Tuesday, October 18, 2016

Sam and Emma

It is rare that the reprint of an illustrated children's book is cause for celebration, but such is the case with Sam and Emma by Donald Nelson. Originally published in 1971 by Parents Magazine Press, this title is illustrated by Edward Gorey. Created during an exceptionally prolific time in Mr. Gorey's career, the book is lavishly illustrated with over 30 beautifully executed watercolor paintings.

The title characters, a gentle dog and critical cat, travel together and visit woodland creatures. Through their encounters, the cat learns to become more tolerant of creatures different from herself.

While the original printing of this title is include in most Edward Gorey collections, it is rarely a cherished volume. This is because the printing quality of the book is downright poor (see photo above). The pictures are fuzzy and out of focus giving the viewer the impression that they need glasses. For the new printing (Dover Publications Inc. 2016, see photo at the top of this post), The Edward Gorey Charitable Trust has used the original paintings from the archives and had them newly photographed. The artwork in this new printing has been very carefully executed and the paintings appear fresh and alive.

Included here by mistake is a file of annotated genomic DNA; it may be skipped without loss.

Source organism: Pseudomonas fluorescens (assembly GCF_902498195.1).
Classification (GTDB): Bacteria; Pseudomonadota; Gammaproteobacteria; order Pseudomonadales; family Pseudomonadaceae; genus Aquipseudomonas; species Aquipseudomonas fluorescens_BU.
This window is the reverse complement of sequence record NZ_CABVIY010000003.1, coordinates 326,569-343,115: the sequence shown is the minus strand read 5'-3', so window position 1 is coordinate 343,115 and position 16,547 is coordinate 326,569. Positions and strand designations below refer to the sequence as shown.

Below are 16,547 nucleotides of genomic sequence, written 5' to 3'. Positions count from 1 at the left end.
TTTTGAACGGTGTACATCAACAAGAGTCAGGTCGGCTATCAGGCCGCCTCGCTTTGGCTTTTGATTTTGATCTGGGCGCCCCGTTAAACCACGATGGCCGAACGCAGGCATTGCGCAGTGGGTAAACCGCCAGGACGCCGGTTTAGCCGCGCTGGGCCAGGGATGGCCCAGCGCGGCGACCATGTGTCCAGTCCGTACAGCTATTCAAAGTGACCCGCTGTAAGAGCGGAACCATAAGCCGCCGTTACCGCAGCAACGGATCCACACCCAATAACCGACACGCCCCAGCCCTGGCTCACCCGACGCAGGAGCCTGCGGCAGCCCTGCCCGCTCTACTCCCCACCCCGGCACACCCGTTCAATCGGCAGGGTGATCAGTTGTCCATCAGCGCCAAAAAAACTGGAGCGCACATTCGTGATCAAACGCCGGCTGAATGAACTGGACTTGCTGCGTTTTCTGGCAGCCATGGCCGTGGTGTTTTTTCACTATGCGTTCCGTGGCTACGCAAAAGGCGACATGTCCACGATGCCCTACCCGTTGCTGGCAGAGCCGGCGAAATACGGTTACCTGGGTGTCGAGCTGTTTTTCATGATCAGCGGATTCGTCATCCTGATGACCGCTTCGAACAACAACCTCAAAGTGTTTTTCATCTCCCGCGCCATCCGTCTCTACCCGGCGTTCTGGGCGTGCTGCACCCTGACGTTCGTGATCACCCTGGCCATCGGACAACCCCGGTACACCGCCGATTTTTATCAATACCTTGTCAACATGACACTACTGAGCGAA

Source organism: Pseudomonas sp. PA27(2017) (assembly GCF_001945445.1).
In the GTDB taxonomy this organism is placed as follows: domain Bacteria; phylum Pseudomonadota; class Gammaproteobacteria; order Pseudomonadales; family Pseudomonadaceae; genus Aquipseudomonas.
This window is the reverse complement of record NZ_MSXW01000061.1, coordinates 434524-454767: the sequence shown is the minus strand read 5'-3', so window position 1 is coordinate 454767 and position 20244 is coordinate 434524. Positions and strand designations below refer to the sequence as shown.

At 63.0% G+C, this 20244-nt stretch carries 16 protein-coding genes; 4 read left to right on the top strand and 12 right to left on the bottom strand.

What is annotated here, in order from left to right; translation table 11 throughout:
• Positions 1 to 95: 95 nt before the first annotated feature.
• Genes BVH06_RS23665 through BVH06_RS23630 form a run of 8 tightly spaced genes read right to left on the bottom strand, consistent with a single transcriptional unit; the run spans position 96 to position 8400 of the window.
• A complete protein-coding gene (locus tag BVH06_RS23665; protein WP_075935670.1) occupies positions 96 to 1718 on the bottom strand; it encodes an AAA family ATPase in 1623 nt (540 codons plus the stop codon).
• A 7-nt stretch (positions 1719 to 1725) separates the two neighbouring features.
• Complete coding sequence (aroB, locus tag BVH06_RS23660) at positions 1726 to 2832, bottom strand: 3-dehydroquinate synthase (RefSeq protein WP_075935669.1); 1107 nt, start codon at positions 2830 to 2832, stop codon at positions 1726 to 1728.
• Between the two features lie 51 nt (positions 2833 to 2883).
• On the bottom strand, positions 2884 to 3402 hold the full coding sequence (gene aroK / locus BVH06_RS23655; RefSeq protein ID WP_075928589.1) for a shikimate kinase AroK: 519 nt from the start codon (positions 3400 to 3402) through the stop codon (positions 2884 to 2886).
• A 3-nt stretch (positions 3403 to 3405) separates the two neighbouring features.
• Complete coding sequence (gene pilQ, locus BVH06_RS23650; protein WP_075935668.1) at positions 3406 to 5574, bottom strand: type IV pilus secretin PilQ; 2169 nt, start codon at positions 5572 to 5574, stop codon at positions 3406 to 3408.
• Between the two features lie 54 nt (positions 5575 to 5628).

A curious feature of this volume is Edward Gorey's rendering of Emma, the critical feline. Emma's appearance in this book is a direct precursor to the Amphigorey Cat - the ubiquitous cat which will come to be known as the signature Gorey Cat. Emma is drawn with a rough coat of fur, white paws and wears a scarf and beaded necklace, but the shape of her body, tail, head, and face are almost exactly like the streamlined Amphigorey Cat which will make its official appearance one year later.

Up to this time, Mr. Gorey drew cats in a (more or less) realistic manner. Beginning with Sam And Emma, his cats took on a more vigorous and distinctive personality. Emma is seen lounging, balancing, dancing, and tripping lightly through the book in a way that will become the hallmark behavior of the Amphigorey Cat. It is also amusing to note that other animals in Sam And Emma wear bits and pieces of clothing that will be appropriated by the future Cat. Sam wears a turtleneck sweater (vertically striped as opposed to the Cat's horizontal stripes), while the raccoons will have their colorful striped scarves appropriated by the future feline.

1 comment:

Philip said...

In one of the more peculiar instances of book publishers getting confused, for the British edition of "Sam and Emma", published in 1971 by Abelard Schuman (who went on to publish the UK-only portmanteau edition of Unstrung harp and Listing Attic), the creative roles of Nelsen and Gorey were reversed, with Gorey being credited as the writer and Nelsen the illustrator. Below is a link to a bookseller's posting of this revised cover. But what on earth inspired them to think that the US edition had somehow got it wrong? After all, the illustrator had clearly done the cover themselves and you would have thought that they would have got it right!

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